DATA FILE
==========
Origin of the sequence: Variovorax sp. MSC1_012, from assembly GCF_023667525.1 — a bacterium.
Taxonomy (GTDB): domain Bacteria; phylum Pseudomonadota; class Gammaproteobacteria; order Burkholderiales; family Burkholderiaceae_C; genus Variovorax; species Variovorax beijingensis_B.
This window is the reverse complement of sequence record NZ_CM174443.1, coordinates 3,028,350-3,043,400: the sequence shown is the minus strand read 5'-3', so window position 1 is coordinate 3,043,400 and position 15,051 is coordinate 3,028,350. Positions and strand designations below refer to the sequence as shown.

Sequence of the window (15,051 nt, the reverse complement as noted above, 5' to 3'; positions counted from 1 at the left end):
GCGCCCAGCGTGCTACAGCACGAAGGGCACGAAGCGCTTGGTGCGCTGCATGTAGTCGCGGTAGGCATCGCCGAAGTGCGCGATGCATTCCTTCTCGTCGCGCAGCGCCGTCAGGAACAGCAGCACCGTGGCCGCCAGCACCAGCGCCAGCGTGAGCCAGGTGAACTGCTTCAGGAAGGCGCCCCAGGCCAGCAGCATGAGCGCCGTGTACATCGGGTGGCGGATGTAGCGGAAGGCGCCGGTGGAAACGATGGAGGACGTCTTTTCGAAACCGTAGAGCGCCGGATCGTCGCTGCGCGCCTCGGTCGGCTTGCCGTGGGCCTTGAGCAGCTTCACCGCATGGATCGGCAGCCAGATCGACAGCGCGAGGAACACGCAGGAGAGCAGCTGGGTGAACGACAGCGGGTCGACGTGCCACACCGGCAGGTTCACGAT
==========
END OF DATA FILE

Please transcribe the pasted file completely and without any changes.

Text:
Origin of the sequence: Variovorax sp. MSC1_012, from assembly GCF_023667525.1 — a bacterium.
Taxonomy (GTDB): domain Bacteria; phylum Pseudomonadota; class Gammaproteobacteria; order Burkholderiales; family Burkholderiaceae_C; genus Variovorax; species Variovorax beijingensis_B.
This window is the reverse complement of sequence record NZ_CM174443.1, coordinates 3,028,350-3,043,400: the sequence shown is the minus strand read 5'-3', so window position 1 is coordinate 3,043,400 and position 15,051 is coordinate 3,028,350. Positions and strand designations below refer to the sequence as shown.

Sequence of the window (15,051 nt, the reverse complement as noted above, 5' to 3'; positions counted from 1 at the left end):
GCGCCCAGCGTGCTACAGCACGAAGGGCACGAAGCGCTTGGTGCGCTGCATGTAGTCGCGGTAGGCATCGCCGAAGTGCGCGATGCATTCCTTCTCGTCGCGCAGCGCCGTCAGGAACAGCAGCACCGTGGCCGCCAGCACCAGCGCCAGCGTGAGCCAGGTGAACTGCTTCAGGAAGGCGCCCCAGGCCAGCAGCATGAGCGCCGTGTACATCGGGTGGCGGATGTAGCGGAAGGCGCCGGTGGAAACGATGGAGGACGTCTTTTCGAAACCGTAGAGCGCCGGATCGTCGCTGCGCGCCTCGGTCGGCTTGCCGTGGGCCTTGAGCAGCTTCACCGCATGGATCGGCAGCCAGATCGACAGCGCGAGGAACACGCAGGAGAGCAGCTGGGTGAACGACAGCGGGTCGACGTGCCACACCGGCAGGTTCACGAT